A bedside napping has become the norm in many British hospitals, as the nation prepares to begin a second round of sweeping new anti-virus measures.
Sleep, as it is now known, was a luxury for many during the pandemics.
The UK’s government says it has cut sleeping times to four hours and 40 minutes a night from eight hours and 36 minutes, while some hospitals have made it mandatory for staff to get up and move around when they wake up.
Sleep has also become a part of the NHS.
Here is a look at some of the more famous UK hospitals that have started bedtime rules.
Cots and mattresses A large number of British hospitals have now made it compulsory for staff in the wake of the pandics to get into their beds, or be seen lying in bed, to prevent the spread of respiratory illnesses.
Some hospitals have also put in extra measures to try and reduce the spread, such as installing extra ventilation units, or requiring staff to lie on their side to avoid catching pneumonia.
Many hospitals now also allow nurses to use their own mattresses or cots, while others are starting to offer the option of using a bedside mattress to help reduce the risk of infection.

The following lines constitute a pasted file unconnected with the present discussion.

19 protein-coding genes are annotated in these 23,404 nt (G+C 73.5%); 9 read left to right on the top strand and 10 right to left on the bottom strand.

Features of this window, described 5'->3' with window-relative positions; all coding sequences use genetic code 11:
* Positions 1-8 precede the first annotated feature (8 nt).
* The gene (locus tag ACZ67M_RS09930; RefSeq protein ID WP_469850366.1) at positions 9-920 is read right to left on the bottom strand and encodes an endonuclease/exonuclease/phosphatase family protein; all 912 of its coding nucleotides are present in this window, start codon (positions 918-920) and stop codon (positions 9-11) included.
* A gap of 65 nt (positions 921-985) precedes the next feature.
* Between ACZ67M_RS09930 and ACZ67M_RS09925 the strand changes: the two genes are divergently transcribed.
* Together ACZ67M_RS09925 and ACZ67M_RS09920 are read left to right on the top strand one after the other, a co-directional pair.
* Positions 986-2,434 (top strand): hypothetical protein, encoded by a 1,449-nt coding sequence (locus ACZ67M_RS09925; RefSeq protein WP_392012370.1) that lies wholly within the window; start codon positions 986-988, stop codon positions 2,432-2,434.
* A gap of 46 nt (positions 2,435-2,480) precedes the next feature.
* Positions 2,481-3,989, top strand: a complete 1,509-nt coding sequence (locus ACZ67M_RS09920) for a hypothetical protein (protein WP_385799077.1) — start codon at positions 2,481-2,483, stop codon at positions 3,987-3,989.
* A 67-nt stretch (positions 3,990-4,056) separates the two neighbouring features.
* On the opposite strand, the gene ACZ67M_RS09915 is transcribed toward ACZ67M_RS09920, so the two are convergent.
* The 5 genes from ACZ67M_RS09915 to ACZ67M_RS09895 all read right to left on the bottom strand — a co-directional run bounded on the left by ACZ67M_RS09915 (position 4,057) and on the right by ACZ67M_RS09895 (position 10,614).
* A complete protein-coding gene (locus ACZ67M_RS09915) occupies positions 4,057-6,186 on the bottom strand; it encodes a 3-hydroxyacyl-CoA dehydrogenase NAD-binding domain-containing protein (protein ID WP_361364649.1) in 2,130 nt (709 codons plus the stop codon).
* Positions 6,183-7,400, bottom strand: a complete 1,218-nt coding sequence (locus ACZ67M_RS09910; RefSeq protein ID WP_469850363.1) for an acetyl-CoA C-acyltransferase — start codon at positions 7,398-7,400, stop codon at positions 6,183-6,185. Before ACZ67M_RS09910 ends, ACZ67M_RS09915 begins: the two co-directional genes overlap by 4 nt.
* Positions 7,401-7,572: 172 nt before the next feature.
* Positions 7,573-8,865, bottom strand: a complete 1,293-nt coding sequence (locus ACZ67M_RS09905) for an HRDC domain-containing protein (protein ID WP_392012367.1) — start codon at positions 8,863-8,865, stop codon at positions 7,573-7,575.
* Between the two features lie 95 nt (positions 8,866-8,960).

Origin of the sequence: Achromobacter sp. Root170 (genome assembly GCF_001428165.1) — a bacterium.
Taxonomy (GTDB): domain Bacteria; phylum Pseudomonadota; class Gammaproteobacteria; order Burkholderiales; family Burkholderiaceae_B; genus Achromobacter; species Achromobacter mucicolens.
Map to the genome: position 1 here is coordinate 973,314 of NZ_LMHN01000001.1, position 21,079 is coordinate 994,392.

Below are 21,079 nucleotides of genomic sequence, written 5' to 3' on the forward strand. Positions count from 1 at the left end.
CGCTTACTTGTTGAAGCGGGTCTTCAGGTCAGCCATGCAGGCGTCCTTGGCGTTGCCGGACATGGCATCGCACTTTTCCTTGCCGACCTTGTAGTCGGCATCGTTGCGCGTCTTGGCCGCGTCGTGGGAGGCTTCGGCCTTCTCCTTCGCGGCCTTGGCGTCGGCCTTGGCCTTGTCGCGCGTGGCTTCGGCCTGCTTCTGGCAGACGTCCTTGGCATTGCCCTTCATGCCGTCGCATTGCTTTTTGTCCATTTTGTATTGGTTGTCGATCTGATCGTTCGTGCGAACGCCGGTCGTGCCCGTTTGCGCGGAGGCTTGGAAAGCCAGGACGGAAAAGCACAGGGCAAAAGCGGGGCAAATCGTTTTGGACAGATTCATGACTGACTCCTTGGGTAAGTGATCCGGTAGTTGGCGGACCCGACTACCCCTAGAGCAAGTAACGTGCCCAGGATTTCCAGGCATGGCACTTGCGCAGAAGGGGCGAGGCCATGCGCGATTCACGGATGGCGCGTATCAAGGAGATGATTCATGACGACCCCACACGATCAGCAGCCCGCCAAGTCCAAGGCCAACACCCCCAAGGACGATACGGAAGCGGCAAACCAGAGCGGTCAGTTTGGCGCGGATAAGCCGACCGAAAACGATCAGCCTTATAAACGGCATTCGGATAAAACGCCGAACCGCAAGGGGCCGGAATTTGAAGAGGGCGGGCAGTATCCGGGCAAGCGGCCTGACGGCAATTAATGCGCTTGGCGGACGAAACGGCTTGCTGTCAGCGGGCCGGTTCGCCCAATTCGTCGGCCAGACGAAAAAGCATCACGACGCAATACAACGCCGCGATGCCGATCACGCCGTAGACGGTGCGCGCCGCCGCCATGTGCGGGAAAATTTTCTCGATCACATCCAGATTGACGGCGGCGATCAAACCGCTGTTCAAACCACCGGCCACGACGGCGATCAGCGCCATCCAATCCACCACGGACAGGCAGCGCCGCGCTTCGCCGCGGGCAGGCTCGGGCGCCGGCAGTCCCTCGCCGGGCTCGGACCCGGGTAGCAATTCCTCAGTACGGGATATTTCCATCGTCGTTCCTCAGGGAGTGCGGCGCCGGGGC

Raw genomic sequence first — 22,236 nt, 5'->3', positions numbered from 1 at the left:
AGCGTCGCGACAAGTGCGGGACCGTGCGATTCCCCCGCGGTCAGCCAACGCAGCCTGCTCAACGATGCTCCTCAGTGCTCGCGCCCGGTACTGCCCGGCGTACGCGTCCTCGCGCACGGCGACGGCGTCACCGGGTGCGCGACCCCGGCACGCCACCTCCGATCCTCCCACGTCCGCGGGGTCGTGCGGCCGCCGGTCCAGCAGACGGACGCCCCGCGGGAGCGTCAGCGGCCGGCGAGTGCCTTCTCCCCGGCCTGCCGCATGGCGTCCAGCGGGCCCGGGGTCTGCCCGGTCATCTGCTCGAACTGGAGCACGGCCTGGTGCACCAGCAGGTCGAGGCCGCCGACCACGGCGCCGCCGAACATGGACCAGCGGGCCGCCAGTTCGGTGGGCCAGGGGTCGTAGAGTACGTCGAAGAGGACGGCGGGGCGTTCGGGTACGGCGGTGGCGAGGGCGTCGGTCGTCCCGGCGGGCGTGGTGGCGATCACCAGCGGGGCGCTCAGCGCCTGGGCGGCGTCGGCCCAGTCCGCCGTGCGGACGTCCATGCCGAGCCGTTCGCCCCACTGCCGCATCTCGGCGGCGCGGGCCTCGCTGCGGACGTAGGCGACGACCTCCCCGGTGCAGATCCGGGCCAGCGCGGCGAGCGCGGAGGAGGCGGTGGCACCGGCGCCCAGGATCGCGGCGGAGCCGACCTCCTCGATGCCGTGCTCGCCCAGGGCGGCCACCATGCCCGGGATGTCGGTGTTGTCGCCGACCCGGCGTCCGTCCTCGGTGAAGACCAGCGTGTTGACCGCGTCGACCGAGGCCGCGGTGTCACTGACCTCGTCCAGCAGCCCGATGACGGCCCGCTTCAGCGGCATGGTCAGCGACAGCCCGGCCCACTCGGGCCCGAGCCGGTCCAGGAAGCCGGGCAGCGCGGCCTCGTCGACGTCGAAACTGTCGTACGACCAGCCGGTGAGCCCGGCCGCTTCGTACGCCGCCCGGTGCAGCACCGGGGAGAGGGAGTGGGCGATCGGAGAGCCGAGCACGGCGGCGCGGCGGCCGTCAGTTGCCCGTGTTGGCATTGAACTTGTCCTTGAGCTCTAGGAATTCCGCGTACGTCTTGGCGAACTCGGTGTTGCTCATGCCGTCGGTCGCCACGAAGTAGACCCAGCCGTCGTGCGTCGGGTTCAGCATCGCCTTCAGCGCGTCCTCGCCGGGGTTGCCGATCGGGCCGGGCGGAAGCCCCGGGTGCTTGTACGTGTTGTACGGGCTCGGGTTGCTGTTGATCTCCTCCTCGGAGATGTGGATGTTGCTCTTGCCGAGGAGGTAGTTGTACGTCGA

A cot is not a bed, but it can be used as a bed for some people.
Some doctors have been recommending that staff in these situations use a bed or other form of sleeping bag to help prevent the risk from spreading.
The NHS has said it will be rolling out a series of new sleep measures to hospitals over the next two weeks.
These include restrictions on use of mattresses in all rooms and a new policy to encourage staff to use mattresses to help protect staff from pneumonia.
The measures have also been criticised for not doing enough to limit the spread.
While some of these measures have been successful, many have been met with criticism from those who say they do not do enough to stop the spread in hospitals, which can cause people to spread easily and easily infect others.
NHS England has said bedtime measures in hospitals will begin in March, with new rules expected to be rolled out in 2020.
A bed in hospital A number of NHS trusts are beginning to introduce bedtime restrictions, although some are still allowing staff to take their own beds or cot.
In some cases, staff will also be allowed to use cots to help them keep cool.
Some of these beds are being made in specialised hospital facilities.
One of the most notable examples is at the Royal London Hospital, which is currently putting beds in the ward for use by staff who have not been sleeping.
The hospital said it has been making a series, which it said have been a “game changer” in terms of “improving the quality of life”.
One of these centres is currently allowing people to sleep in cots on a number of nights a week, with more being added to the system in the future.
The Royal London said the new rules will “improve the overall health of our hospital, including helping to reduce the number of patients requiring hospital treatment, and to reduce overall hospital admissions”.
This is the same hospital where it is estimated the pandep helped reduce admissions by 17,000 beds.